We all know that server computing and embedded computing are different for lots of reasons, many of which can be summed up in one word: budget. Memory budget, performance budget, cost budget, etc. In other words, embedded systems have tight budgets, servers (and desktops and laptops) don’t. Much.
But occasionally something whacks you across the head in terms of the difference. Not long ago, there was an announcement out of MIT about a way to disguise memory access patterns for security. The deal is that, even when you’ve taken careful measures to encrypt data and otherwise keep prying eyes from snooping what’s being computed, those eyes can still monitor your memory accesses and learn too much. Hard to imagine, but apparently people way smarter than I am have shown this.
To be clear, this is positioned as an issue for cloud computing, where a set of resources may be handling delicate computing for many unrelated customers; because they share processors or memory or something, there’s the potential for, well, let’s say peeking at your neighbor’s exam paper.
Fundamental to this is the idea that multiple unrelated processes are running, something that doesn’t generally apply to embedded systems. However, if monitoring memory accesses can give away secrets, then that could still occur in an embedded device – its’ just that it might be someone breaking the thing apart and probing rather than some other co-resident process.
The solution proposed was to put an intervening piece of hardware in the memory access path. Each accessed memory address is placed in a tree, and when that memory is accessed, every address along its branch of the tree is accessed also. Then, after that, the address you really wanted is randomly swapped with some other address in the tree so that, the next time you access it, you’re traversing a totally different set of addresses.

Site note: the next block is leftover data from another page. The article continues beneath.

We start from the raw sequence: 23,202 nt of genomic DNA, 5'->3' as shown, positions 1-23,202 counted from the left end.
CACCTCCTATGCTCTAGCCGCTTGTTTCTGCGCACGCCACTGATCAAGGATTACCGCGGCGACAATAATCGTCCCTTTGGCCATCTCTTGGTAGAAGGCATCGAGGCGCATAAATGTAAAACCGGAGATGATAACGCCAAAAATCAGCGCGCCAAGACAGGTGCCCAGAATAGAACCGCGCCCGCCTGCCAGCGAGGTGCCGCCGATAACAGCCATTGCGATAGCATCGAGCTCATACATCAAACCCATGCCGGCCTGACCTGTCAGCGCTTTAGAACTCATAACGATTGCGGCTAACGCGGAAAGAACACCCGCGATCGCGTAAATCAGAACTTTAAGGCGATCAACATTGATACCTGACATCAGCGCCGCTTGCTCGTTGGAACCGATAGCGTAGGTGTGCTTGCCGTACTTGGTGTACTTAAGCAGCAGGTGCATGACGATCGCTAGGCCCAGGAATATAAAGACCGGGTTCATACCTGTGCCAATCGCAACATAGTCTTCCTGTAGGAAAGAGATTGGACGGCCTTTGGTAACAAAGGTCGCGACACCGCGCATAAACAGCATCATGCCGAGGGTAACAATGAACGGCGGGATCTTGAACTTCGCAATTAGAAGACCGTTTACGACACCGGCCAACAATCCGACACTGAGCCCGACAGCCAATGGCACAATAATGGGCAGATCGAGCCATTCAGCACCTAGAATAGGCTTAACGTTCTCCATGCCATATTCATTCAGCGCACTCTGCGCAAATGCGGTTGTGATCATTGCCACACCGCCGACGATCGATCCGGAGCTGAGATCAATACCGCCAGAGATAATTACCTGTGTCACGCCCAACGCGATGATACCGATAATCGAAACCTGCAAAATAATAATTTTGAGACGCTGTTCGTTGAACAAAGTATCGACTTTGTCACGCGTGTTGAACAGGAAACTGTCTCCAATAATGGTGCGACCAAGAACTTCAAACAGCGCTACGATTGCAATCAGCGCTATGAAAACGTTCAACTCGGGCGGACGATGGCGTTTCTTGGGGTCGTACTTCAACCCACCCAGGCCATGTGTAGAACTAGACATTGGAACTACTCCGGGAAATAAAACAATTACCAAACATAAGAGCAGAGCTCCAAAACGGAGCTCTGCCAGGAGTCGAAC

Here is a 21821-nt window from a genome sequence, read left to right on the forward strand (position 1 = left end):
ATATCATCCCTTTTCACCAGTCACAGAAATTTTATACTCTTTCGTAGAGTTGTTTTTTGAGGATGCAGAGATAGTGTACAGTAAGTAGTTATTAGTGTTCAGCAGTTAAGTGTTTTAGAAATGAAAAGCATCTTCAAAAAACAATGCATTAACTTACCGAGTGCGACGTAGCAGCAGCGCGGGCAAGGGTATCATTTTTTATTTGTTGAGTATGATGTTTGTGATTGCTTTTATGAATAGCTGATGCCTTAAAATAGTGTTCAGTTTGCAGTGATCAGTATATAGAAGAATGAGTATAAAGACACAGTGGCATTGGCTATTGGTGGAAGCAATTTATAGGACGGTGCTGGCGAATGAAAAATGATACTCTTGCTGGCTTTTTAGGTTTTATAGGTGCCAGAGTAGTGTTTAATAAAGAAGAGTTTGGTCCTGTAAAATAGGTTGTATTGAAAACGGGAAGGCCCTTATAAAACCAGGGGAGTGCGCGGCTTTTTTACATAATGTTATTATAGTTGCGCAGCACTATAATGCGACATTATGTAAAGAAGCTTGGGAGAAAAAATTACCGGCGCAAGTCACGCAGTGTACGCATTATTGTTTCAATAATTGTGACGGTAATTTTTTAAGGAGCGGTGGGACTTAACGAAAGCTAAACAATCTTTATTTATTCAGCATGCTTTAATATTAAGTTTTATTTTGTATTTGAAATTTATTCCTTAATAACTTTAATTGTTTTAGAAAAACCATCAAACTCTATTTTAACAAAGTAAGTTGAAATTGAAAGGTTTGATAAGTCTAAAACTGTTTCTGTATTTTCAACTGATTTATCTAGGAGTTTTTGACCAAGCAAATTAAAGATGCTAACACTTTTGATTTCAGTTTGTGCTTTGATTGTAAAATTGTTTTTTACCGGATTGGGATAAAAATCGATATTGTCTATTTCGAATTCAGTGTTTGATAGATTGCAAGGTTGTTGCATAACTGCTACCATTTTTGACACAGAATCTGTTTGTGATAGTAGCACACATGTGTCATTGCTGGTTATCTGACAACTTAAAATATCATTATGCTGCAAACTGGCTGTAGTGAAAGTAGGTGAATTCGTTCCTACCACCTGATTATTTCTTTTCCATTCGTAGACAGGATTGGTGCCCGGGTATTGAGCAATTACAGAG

In this manner, you’re completely shuffling your memory access patterns, making it hard (impossible?) to tell what’s going on if all you are watching is memory access.
The reason this smacked me on the head was thinking about the amount of work embedded designers go through to align memory carefully so that it packs nicely into the cache, minimizing misses and getting the most bang for each access. I struggle to think what this secure process (called “Ascend”) would do to a well-behaved cache.
Oh, and the other clue that we’re not thinking “embedded” with this? The performance hit is “only” 3-4X. To be fair, this is contrasted with other security ideas that apparently placed a 100X burden on access performance, and there’s no doubt that 3-4 is better than 100. But some embedded designers would give their left… eyeball to pick up 30-50% performance with one step.
I don’t know if there’s any way to map this idea into something more embedded-friendly; it’s intellectually interesting, and I’m not scoffing at its potential in the cloud, but unless I’m missing something (and comment below if I am), I’m not expecting this to come to a printer near me anytime soon. (And, again, to be fair, no one has suggested it should.)
You can find more in their release.
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